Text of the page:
Picking out a driver that suits you.

Most people are picking drivers off what computers and launch monitors tell them. There is some merit to getting the club that gives you the best launch angle and spin rate. However, since golf is such a mental game and everyone makes different swings on the course than on the range/launch computer (including Tiger), there are other factors to consider besides just the numbers.

If a club looks good when you set it down, you are going to hit it better than the one that matches you perfectly. Don’t misunderstand this to say that if it looks pretty, you will automatically hit it well. I already said the numbers have merit, but if the “ugly” club only has slightly better numbers than the “pretty” one, buy the “pretty” one.

The rest of this is for people who don’t care about the numbers and/or don’t have a good club fitter readily available.

First off, like above, pick a club that looks good when you set it down. You will be amazed at how much better you will hit a club that looks good to you.

What ever loft you think you need, add at least one, preferably two degrees to the one you think you need. The more of the club face you can see, the less likely you are to drop your right shoulder and help it in the air. Turning your shoulders level through the ball is probably the most important thing in hitting a driver well… after setup. These big headed drivers not having enough loft will screw up your swing in about 10 balls on the range and it will eventually make you hit everything bad. I have seen this so many times, it is hard to count.

The right shaft is so important, because ego gets involved. It’s a generalization, but most people have a shaft too stiff for them. There is a big misconception. If you are hitting a hook, the shaft isn’t stiff enough. It all depends on the angle of attack and plane. If you are hitting a hook, the shaft might actually be too stiff. If you give me a shaft that is too weak, I hit big high floating blocks to the right.

There are exceptions, but generally speaking if you are square at impact and the shaft is not stiff enough, the ball will go too high. It might draw more than you want, but it won’t cause pull hooks unless the club is out of position.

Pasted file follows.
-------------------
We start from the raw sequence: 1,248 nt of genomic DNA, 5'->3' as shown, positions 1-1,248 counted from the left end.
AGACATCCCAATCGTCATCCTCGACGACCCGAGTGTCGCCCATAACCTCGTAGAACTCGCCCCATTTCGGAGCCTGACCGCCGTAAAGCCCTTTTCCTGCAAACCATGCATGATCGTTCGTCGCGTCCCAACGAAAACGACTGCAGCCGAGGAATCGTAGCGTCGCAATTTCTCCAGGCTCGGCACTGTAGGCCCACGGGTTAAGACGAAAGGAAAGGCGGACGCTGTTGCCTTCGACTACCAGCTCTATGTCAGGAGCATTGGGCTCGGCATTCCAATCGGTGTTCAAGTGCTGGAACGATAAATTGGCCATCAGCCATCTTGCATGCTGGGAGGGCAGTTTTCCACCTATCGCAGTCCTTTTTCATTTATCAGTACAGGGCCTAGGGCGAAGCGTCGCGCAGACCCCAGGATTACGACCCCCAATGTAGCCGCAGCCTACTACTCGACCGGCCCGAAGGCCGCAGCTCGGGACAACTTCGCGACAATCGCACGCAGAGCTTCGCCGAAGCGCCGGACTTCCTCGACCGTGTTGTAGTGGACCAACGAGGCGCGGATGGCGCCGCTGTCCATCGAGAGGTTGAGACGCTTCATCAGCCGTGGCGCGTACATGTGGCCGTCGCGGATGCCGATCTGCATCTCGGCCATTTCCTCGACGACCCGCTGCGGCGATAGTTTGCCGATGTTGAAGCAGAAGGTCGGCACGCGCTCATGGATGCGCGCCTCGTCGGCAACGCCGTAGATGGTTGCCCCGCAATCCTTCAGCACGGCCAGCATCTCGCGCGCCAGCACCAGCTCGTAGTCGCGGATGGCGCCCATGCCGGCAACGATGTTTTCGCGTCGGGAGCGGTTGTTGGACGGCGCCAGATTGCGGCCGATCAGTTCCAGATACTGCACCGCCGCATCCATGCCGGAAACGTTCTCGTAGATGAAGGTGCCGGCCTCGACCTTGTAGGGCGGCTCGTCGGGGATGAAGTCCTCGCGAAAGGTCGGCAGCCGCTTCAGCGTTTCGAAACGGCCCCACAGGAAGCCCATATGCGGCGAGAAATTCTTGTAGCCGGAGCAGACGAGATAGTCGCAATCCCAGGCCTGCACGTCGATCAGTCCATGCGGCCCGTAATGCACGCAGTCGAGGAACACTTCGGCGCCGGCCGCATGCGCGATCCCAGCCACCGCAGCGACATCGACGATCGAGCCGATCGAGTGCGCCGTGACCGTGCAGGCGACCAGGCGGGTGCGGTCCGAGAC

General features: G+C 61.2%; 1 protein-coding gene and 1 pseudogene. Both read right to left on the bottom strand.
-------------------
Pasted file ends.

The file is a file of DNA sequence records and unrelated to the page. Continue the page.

All that technobabble aside, go down a flex in shaft and let the shaft do some of the work for you.

I may add some addendums to this post as the day goes on, as more factors come to me.

Add #1…If your tempo is very very fast, you might want to try a heavy graphite or even a steel shaft. Generating more speed with a lighter club makes no difference if you can’t hit it solid. A lower club head speed and a solid hit beats the clanker every time (I know clanker is more of a term for an mishit iron shot, but I like the word).

Add #2…sometimes changing the length of club can help you out. Two examples. A shorter club may cause less hand manipulation and the result is more solid and consistent hits. A longer club for a quick tempo can slow you down and improve your timing.

PS-I never condone equipment changes to solve problems. Actually I am against it most of the time. All of these ideas are for selecting the best driver for you. An example of when I suggest an equipment change…my father in law who generates about 80 mph had a 13 degree 3-wood and no other fairway metals. I threw his club in the trash and bought him a 4-wood and 7-wood.

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4 Comments

  1. Don Richardson

    Monte,
    Where do you come up with this stuff, once again your spot on! I swear you need to write for the major golf magazines, this kind of stuff would make the Top 100 Teachers crazy. Good point about finding something that “looks good”, it is one of the key factors I use when I purchase new clubs, be it a driver, fairway metal, irons or putter. I have held a club and said, “I can hit this” simply because it gave me confidence in how it looked. Granted, getting the other parts of the puzzle right are important, shaft, lie, and loft, but hitting an ugly club proves to be more difficult than hitting one that inspires confidence. I have gone into golf shops and passed clubs on the rack simply because they did not suit my eye. The simple things in golf make it more fun.

    Don

    Reply
  2. Monte Scheinblum

    Thank you Don. I have come up with most of this stuff after about 10 years of not being very good at golf, relative to my skill level.

    I have learned so much about little things and simplifying the big things…just from being terrible :-).

    Reply
  3. Brian

    Marty,
    First of all, great blog! What are your thoughts on draw-biased drivers? Are they supposed to straighten out a fade if that is your normal ball flight or hit a draw if you normally hit it straight?

    Reply
    • Monte Scheinblum

      It’s Monte, not Marty, but I won’t hold that against you because you like the blog. 🙂

      “Draw-biased driver” is just a fancy term for a driver with a closed face. If you take a normal grip and a normal swing, the ball will generally go more left than a square drive. It might be with a draw, it might be with less fade, it might be a pull. It all depends on your swing. On the other hand, it might slice more because visually seeing that closed face may subconsciously make you open it at impact. There is no telling until you try it.

      My comment about a club like this is the same for any other. If it works for you, buy it, but don’t buy it unless you try one first, because the results will vary.

      Reply

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